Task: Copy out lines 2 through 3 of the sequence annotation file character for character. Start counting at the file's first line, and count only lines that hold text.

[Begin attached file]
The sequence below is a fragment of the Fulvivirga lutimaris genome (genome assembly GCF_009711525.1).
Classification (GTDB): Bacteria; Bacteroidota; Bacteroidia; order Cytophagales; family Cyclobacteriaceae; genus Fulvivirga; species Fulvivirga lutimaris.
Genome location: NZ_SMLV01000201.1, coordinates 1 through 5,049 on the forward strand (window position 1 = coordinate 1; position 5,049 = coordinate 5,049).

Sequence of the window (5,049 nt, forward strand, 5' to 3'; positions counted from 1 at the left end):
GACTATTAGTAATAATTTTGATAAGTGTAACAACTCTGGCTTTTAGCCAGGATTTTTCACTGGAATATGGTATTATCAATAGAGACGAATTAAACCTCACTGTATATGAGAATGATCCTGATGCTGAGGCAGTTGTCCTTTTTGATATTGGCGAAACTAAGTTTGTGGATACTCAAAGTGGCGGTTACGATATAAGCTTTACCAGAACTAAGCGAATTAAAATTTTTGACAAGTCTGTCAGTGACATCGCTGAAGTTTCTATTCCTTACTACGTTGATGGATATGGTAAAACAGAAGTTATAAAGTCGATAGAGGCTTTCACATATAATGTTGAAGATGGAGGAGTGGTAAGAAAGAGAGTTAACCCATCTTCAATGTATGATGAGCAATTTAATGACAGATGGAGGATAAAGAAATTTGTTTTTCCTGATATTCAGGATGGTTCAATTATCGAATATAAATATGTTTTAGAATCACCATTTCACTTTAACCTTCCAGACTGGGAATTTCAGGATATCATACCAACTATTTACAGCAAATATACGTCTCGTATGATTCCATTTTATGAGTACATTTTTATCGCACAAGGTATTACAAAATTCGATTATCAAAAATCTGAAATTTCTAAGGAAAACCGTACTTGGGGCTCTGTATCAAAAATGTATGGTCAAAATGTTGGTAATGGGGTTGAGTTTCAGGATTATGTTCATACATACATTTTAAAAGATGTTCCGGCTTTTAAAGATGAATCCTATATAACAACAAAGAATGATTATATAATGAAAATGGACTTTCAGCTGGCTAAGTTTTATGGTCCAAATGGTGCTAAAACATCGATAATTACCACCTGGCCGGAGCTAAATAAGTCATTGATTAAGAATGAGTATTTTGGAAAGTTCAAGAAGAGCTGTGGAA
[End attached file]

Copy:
Classification (GTDB): Bacteria; Bacteroidota; Bacteroidia; order Cytophagales; family Cyclobacteriaceae; genus Fulvivirga; species Fulvivirga lutimaris.
Genome location: NZ_SMLV01000201.1, coordinates 1 through 5,049 on the forward strand (window position 1 = coordinate 1; position 5,049 = coordinate 5,049).